Dr. Bill Krissoff was already an accomplished orthopedic surgeon when he decided to see if he could offer any assistance to the men and women deployed overseas. His drive in doing so came from a personal experience: his son, who joined the Marines after 9/11, was killed by an IED in Iraq.
At 60 years old, Krissoff was determined to be too old to join the armed forces, even with as good of a cause as he had. An unlikely nod from the military’s highest leader allowed Krissoff to not only honor his fallen son, but save the lives of countless others deployed.
Following news that his son was killed in combat, Krissoff wrote back to Major General L.D. Nicholson to ask if he could become a battalion surgeon with the Marines.
“I contacted the Navy medical recruiter and I told him how old I was at the time, and he said ‘well, that’s going to take an age waiver,'” explained Krissoff.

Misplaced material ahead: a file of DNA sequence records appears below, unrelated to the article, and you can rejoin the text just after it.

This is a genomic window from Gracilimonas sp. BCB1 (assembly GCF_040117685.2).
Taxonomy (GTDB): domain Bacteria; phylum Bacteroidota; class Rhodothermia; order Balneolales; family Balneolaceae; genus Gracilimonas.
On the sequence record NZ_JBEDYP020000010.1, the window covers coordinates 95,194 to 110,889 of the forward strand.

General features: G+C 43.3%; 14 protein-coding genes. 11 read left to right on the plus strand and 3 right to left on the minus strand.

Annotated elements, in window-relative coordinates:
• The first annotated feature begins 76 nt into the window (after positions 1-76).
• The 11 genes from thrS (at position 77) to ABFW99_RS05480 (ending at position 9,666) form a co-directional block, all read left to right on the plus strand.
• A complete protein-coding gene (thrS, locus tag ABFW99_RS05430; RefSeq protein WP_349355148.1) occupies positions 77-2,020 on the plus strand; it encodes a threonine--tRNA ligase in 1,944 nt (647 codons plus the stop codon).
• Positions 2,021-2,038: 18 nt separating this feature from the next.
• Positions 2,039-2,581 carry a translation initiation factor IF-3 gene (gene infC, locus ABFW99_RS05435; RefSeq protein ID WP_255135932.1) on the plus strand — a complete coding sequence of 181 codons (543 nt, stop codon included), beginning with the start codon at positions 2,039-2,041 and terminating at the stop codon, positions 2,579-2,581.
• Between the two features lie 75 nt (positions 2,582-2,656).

A week later, Krissoff was told he was not eligible for the waiver.
The following summer, the Krissoff family met with then-President George W. Bush who would often convene with loved ones of fallen service members. At the end of the meeting, the president asked if there was anything he or his staff could do for the Krissoffs.
“I told him that I was an orthopedic surgeon and I wanted to join the Navy medical corps, but they told me I was too old,” Krissoff explains. “And no disrespect,” he told Bush, “but I’m younger than you are!”
Days later, Krissoff’s age waiver was approved.
Krissoff would ultimately do two seven-month deployments, one to Iraq and one to Afghanistan, and was involved in more than 225 trauma surgeries. Most of the service members he saw had horrific injuries from bomb blasts just like the one that killed his son.
“Afghanistan was a very very dangerous place, and Bill was precisely the type of surgeon that we desperately needed there to save the lives of our young Marines,” said Maj. Gen. Nicholson.
“Bill Krissoff is one of my heroes, and there’s no doubt in my mind that, because of his presence there, Marines are alive today.”
“It was humbling to be able to serve,” Krissoff said. “I feel lucky that I had a skill that could be useful.”